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Amateur & Premiere Tournament Brings Many Success

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The Saint Louis Amateur and Premier Tournament drew a crowd of 35 players this year. The tournament was split into two sections: Under 1800 (Amateur) and 1800 and over (Premier). A $1,600 unconditionally guaranteed prize fund was awarded to the top five finishers in each section.

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Alex Marler, rated 2141, won the Premier section with an undefeated score of 3.5/4. Marler entered the tournament with a first round half-point bye then won his three subsequent games. His post-tournament rating of 2167 puts him only 33 points away from earning the title of National Master – a goal Marler is committed to achieving.

His toughest victory came in round three verse the tournament’s highest-rated player – FM Doug Eckert (2286). Eckert was much better out of the opening and achieved a winning position for majority of the game but mutual time trouble left the door open for Marler to turn the game around. Marler had a passed d-pawn that proved difficult to corral and ultimately won the game when it reached the end of the board and promoted to a queen.

Marler played a smooth attacking game in the final round against Adil Skuka (2023). The game started to go downhill for Skuka after the move 13. … Bd7, which only encouraged White to play the move d5. Black’s compromised pawn structure and weakness around the king made it easy for White to launch a successful attack. The game is shown below:

chess, club, tournament, swiss, july, amateur, premiere, saint louisThere was a three way tie for first in the Amateur section between William Little (1759), Darian Turner (1719), and Aleksey Kazakevich (1737). Little and Turner were the only two with a perfect score heading into the last round, but a draw by perpetual check left three players with 3.5/4 points in the end.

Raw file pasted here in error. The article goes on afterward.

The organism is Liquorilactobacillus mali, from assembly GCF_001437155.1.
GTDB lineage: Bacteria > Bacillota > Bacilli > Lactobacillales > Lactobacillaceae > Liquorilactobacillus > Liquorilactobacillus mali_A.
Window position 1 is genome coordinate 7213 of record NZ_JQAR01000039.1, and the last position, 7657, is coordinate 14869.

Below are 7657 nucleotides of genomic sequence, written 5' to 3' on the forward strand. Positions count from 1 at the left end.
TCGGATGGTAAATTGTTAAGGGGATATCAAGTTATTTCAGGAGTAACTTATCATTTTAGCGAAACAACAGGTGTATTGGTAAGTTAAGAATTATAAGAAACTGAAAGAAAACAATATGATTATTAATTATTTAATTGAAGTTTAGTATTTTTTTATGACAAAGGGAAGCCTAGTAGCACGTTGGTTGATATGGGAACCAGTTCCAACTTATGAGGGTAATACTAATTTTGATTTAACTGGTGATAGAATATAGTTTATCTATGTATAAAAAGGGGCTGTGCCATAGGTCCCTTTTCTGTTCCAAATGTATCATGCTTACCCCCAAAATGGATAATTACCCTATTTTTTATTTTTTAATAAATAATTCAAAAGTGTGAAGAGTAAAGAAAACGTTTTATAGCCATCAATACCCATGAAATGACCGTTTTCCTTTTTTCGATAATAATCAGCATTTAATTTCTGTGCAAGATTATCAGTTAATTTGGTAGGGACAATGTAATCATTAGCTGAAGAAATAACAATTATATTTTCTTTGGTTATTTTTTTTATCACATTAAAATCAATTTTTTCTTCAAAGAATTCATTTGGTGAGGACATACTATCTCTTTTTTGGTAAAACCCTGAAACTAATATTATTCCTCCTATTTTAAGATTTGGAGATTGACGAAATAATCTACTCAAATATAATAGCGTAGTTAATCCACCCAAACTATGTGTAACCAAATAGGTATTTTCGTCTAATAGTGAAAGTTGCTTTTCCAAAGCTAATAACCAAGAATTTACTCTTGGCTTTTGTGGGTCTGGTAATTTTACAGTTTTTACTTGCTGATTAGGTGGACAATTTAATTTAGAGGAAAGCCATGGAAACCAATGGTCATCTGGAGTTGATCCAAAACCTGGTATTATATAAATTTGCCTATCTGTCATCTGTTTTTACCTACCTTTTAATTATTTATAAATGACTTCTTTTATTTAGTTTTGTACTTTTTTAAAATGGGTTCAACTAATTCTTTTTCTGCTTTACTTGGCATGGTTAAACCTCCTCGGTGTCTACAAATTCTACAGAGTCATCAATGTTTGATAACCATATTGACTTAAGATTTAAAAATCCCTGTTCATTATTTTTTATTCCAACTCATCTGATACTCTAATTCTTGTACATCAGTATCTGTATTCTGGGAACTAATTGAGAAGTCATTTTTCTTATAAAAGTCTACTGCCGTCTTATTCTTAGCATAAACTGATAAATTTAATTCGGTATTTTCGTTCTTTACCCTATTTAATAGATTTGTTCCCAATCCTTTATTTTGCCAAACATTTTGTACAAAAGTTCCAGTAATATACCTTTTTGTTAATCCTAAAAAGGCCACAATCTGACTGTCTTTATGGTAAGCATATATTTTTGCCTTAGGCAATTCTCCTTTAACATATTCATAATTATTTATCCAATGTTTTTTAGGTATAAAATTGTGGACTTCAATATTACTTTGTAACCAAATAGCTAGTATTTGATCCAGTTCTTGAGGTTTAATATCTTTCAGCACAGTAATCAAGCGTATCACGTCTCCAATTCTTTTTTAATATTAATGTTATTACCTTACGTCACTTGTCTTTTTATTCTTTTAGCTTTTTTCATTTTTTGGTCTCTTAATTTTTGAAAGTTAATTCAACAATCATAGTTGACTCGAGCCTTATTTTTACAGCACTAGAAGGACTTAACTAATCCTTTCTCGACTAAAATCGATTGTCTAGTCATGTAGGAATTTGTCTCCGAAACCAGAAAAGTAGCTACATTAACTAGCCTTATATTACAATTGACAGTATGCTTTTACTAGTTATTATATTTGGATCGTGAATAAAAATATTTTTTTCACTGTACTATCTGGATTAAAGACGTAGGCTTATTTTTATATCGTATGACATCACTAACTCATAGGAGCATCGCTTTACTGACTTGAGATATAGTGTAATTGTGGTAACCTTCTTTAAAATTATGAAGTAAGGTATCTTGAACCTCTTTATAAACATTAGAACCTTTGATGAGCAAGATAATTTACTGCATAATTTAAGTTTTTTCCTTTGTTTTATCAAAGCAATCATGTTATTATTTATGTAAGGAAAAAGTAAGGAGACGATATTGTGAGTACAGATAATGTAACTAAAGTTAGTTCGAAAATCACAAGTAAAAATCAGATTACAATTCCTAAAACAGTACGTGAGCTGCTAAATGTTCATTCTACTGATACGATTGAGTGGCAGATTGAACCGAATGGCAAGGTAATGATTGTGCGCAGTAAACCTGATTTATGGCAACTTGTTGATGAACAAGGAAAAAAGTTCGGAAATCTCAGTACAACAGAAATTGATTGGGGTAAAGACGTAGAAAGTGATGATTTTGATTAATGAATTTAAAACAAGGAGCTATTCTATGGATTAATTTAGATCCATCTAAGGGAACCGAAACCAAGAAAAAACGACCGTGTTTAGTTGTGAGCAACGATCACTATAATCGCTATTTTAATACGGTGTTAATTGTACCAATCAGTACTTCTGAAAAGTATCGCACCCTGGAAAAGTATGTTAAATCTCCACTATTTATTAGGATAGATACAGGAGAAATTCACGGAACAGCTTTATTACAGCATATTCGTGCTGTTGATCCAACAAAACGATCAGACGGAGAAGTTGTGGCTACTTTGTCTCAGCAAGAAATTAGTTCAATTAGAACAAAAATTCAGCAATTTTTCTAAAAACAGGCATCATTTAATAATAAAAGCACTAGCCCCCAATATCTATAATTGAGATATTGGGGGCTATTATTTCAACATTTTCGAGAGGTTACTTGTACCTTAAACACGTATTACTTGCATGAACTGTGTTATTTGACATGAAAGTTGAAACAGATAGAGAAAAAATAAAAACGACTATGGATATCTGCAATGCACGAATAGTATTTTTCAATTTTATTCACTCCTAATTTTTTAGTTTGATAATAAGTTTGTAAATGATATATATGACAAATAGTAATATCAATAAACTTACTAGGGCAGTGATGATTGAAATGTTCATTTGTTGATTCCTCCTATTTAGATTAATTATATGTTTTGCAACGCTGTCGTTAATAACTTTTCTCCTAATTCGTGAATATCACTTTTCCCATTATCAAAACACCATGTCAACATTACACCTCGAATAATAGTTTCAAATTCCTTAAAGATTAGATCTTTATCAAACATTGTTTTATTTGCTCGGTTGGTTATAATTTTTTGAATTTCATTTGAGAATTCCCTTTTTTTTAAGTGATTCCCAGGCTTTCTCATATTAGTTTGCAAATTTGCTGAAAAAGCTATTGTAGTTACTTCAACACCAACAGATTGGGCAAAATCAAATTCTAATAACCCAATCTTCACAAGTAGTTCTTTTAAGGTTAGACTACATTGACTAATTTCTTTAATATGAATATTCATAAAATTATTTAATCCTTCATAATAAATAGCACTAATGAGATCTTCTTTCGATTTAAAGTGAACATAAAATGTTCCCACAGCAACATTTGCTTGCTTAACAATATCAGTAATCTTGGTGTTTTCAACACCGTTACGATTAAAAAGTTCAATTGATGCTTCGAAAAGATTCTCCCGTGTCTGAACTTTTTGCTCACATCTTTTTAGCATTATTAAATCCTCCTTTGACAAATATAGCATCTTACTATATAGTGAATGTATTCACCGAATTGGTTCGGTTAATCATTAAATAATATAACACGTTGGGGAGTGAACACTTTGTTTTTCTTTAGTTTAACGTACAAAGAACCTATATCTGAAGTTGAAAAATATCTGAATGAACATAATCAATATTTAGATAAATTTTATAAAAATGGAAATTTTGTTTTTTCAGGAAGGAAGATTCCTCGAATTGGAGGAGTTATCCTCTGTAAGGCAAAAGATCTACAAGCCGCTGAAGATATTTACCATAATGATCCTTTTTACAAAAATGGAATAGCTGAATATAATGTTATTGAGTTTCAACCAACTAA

The biggest upset of the day was Merrick Zheng’s (826) round one victory over Scott Anderson (1524). Anderson fell victim to a Greek Gift sacrifice after 12. … Bxh2+. Anderson should have bravely accepted the gift; but, with the knight and queen quickly coming in for an attack, he spurned White’s offer with 13. Kh1. Black correctly sacrificed another piece in dramatic fashion with 14. … Ng4!, which quickly lead to a mating attack.

Eric Hoffner (1535) played a very pretty combination in the final round to tie for third with three other players with a score of 3/4 points. The move 12. … Nbc6 looked like a very natural move until Black was stunned by the sacrificial 13. Ndb5! The threat of a knight coming to d6 was too powerful to stop and White won in very convincing fashion as seen below:

Our next major event is the Saint Louis Millionaire Satellite Tournament on August 15-16. The winner will receive free entry to Millionaire Chess in Vegas ($1,500 value) and an additional $500 to cover some of the traveling expenses. Don’t miss your chance to take part in this fantastic tournament! You can register here.